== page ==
Thank you, Governor, for taking the time to be with all of us today. Thank you for listening to all that has been offered in the last hour and a half. In my own life, and often I think, in public discourse, we sometimes forget the one thing, which is where I will start and end. Which is gratitude. It is our task, all of ours, to remember all there is to be grateful for. Listening to the stories of the people here today, and there are thousands of stories, I am so profoundly grateful for all that we have been given, for the place we are lucky enough to live, for the people who share it with us, who have cared enough over the years to make this a place where human lives and the natural world can flourish.
This place, in which we have been so fortunate to have been set down, this place is a blessing. A place of astonishing beauty, abundant provision from the land and the sea, strong communities where people care for each other, a place where people want to raise their children. I was born and grew up here, and I wouldn’t want to live anywhere else.
It is a gift, this place. We know, those of us that live here, that the living isn’t always easy. In fact, it almost never is, except maybe for a week in August. It isn’t, for most of us, a place for easy living. But it is, and can be, a place of good living. Values and ethics are strong here, and they include being responsible, caring for each other and our homes and neighborhoods, planning ahead for our children’s future, sharing with others. We know, because we’re practical that way, that we are intimately bound up in the web of life, that we live in a system where everything and everyone is connected. Unlike many places, we still understand that we are dependent on the earth for our livelihood, for every aspect of health and wellbeing, physical, financial, moral, spiritual.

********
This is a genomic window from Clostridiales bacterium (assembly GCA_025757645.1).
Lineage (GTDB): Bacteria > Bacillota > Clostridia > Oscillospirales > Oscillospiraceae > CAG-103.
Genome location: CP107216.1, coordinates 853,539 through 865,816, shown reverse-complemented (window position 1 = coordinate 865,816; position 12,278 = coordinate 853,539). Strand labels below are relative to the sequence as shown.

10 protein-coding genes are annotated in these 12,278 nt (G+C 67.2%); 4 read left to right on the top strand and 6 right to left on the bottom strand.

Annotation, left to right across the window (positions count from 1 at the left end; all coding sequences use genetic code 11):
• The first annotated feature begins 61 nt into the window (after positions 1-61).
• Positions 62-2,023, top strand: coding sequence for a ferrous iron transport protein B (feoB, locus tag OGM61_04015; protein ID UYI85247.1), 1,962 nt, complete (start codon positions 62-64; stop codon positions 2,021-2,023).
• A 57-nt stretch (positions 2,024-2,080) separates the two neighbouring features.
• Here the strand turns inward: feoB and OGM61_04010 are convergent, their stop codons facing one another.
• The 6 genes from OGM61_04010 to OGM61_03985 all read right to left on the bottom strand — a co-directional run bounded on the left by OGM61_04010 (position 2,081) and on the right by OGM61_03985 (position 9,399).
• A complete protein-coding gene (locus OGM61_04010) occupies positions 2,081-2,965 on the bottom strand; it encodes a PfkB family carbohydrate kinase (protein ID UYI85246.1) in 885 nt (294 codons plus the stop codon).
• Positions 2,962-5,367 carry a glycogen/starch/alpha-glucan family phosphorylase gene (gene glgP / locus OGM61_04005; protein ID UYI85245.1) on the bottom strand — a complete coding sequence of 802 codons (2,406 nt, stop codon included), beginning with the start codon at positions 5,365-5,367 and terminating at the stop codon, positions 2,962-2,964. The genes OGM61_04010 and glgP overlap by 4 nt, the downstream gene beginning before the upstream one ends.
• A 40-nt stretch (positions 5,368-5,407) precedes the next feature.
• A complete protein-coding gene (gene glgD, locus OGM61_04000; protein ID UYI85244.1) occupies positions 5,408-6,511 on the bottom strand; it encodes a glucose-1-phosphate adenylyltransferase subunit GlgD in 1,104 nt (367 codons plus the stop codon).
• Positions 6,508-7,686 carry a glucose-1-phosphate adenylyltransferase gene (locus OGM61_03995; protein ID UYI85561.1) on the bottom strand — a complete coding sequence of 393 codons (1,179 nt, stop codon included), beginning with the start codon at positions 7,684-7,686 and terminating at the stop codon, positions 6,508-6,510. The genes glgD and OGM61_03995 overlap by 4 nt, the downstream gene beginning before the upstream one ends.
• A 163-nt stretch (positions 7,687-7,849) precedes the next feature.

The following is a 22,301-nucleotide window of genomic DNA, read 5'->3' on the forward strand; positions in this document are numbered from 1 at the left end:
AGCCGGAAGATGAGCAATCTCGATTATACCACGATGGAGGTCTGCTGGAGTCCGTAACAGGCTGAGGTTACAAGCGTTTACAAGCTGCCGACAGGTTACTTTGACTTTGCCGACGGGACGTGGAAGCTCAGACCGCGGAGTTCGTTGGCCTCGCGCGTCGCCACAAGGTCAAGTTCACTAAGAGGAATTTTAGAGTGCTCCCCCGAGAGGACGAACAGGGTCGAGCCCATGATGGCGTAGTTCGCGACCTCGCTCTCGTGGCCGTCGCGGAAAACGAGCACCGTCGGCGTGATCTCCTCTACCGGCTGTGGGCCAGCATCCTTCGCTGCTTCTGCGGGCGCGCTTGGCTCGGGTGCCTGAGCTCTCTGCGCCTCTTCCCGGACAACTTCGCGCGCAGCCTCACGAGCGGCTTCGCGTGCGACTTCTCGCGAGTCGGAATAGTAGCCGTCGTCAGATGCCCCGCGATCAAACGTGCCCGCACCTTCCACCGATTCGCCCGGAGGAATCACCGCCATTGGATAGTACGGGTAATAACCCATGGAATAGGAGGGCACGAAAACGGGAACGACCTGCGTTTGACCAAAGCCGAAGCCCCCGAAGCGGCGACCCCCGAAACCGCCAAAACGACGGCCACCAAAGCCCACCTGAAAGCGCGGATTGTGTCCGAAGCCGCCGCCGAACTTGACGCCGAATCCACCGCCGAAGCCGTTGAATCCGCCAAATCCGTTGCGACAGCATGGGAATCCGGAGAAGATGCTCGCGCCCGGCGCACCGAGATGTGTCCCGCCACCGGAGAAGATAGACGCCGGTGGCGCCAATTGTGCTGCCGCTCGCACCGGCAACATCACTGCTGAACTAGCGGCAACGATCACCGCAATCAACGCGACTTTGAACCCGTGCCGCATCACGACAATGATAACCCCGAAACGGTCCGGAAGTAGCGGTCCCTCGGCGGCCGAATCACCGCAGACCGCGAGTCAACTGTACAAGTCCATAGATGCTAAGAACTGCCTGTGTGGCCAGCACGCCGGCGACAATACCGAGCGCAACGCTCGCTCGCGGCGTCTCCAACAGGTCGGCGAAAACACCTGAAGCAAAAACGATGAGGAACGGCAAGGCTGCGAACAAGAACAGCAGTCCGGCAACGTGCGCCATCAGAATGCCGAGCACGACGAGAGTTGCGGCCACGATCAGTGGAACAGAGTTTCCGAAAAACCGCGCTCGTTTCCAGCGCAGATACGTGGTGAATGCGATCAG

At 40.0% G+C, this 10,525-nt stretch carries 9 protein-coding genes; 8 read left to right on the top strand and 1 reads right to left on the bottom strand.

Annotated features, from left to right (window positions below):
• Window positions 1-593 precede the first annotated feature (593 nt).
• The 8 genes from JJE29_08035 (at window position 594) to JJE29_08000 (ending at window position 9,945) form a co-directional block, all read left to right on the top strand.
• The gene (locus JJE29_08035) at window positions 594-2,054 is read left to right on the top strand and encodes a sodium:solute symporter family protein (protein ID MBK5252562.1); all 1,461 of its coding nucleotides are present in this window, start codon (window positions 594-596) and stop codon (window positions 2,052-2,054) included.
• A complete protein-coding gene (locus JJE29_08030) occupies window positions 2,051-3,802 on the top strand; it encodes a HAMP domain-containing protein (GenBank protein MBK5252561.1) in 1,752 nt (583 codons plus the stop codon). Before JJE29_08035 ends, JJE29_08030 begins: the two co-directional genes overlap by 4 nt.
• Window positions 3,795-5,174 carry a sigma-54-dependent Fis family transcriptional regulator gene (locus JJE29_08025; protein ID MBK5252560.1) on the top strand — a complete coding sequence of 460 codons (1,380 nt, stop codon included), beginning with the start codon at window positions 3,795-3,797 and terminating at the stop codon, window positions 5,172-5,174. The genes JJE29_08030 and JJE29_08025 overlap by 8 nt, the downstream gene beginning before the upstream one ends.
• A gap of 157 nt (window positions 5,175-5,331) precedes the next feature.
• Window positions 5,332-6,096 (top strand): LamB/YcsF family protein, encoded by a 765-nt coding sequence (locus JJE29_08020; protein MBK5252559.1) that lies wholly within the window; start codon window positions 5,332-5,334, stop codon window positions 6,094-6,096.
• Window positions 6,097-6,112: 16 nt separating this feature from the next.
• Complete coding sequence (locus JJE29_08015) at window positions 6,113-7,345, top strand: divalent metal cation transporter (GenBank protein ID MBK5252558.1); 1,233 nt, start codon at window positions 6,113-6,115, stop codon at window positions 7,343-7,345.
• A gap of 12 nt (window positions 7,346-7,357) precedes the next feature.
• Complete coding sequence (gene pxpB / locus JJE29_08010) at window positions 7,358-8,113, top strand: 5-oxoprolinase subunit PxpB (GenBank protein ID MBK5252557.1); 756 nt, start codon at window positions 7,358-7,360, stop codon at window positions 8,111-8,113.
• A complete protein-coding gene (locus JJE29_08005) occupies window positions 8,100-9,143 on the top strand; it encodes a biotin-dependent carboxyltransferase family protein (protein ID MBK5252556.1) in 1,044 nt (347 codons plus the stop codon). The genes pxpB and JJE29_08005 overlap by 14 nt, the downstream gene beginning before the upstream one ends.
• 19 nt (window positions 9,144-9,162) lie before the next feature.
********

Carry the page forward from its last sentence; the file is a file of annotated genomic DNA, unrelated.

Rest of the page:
We have other gifts, beyond the beauty and abundance of this land. We have gifts of being resilient, resourceful and pragmatic. We weather storms. We don’t waste things. We know we’re dependent on each other and take care of each other. Our communities are places where relationships matter and we value responsibility and good citizenship. We make relationships and personal credibility a priority. We are small enough to try things on a human scale, and adapt and adjust them as needed. We work better with real problems than with abstractions. And we have entrepreneurs, many of whom you’ve heard from today, who have been leaders in sustainability beyond our borders, who are inventively finding new ways to make things and do things that use nature as a model, exciting new ways that are good for the long haul and that position us for the future.
Our connection to this good earth is deeper than we know. It is our home, it is in our blood. It is a gift we are called to celebrate, to be profoundly grateful for. This blessing, as all blessings do, comes with responsibilities, to care for it, to tend it and to keep it. With gratitude for all that is and all we have been given, we are also called to operate from a place of hope. I’m not talking about some breezy optimism that obscures the real problems, environmental or economic. I’m talking about the kind of hope that opens our eyes to the blessings and gifts we have been given, the talents and resources we have, and emboldens us to envision a future where all life flourishes, where community and individual needs balance and support each other, where we work toward a common vision that celebrates and honors the goodness of creation and we were we put our heads together to find sustainable ways to live and work. Clean air to breathe, clean water; forests and farms, lakes and oceans that support and sustain all life that depend on them; healthy places to live and work, and play, places that inspire artists and excite our creativity and imagination and give rest to our souls; healthy children who look to the future with hope and aspiration; vital communities where people look out for each other and celebrate life. We can and should have this vision for ourselves and our children. There is no good reason to sell ourselves short. There is no reason to settle for anything less, or expect anything less. More than a vision, this is our moral imperative, to love and care for what we have been given.